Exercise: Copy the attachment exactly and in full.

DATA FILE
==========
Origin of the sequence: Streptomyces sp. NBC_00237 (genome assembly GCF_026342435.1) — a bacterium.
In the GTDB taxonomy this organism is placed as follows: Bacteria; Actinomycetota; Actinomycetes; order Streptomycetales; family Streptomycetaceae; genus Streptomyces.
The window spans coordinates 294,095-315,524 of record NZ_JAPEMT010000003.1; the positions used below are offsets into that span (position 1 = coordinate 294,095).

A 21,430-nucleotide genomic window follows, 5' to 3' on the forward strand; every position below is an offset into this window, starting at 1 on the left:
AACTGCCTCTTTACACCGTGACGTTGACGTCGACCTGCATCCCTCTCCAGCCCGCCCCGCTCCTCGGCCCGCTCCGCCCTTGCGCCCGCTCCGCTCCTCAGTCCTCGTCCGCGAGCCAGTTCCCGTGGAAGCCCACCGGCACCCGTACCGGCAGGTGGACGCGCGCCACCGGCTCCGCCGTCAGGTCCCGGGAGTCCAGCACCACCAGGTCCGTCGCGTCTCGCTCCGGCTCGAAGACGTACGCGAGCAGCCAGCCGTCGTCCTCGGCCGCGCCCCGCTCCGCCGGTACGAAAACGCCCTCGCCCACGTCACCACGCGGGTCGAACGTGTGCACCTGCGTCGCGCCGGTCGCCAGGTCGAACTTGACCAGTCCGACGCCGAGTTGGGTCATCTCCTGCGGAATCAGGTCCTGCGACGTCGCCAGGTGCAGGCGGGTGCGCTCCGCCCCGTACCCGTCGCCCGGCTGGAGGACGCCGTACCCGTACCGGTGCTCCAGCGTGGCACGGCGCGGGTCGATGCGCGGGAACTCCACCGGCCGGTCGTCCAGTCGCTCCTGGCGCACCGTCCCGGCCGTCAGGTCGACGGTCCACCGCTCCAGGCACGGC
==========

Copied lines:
Origin of the sequence: Streptomyces sp. NBC_00237 (genome assembly GCF_026342435.1) — a bacterium.
In the GTDB taxonomy this organism is placed as follows: Bacteria; Actinomycetota; Actinomycetes; order Streptomycetales; family Streptomycetaceae; genus Streptomyces.
The window spans coordinates 294,095-315,524 of record NZ_JAPEMT010000003.1; the positions used below are offsets into that span (position 1 = coordinate 294,095).

A 21,430-nucleotide genomic window follows, 5' to 3' on the forward strand; every position below is an offset into this window, starting at 1 on the left:
AACTGCCTCTTTACACCGTGACGTTGACGTCGACCTGCATCCCTCTCCAGCCCGCCCCGCTCCTCGGCCCGCTCCGCCCTTGCGCCCGCTCCGCTCCTCAGTCCTCGTCCGCGAGCCAGTTCCCGTGGAAGCCCACCGGCACCCGTACCGGCAGGTGGACGCGCGCCACCGGCTCCGCCGTCAGGTCCCGGGAGTCCAGCACCACCAGGTCCGTCGCGTCTCGCTCCGGCTCGAAGACGTACGCGAGCAGCCAGCCGTCGTCCTCGGCCGCGCCCCGCTCCGCCGGTACGAAAACGCCCTCGCCCACGTCACCACGCGGGTCGAACGTGTGCACCTGCGTCGCGCCGGTCGCCAGGTCGAACTTGACCAGTCCGACGCCGAGTTGGGTCATCTCCTGCGGAATCAGGTCCTGCGACGTCGCCAGGTGCAGGCGGGTGCGCTCCGCCCCGTACCCGTCGCCCGGCTGGAGGACGCCGTACCCGTACCGGTGCTCCAGCGTGGCACGGCGCGGGTCGATGCGCGGGAACTCCACCGGCCGGTCGTCCAGTCGCTCCTGGCGCACCGTCCCGGCCGTCAGGTCGACGGTCCACCGCTCCAGGCACGGC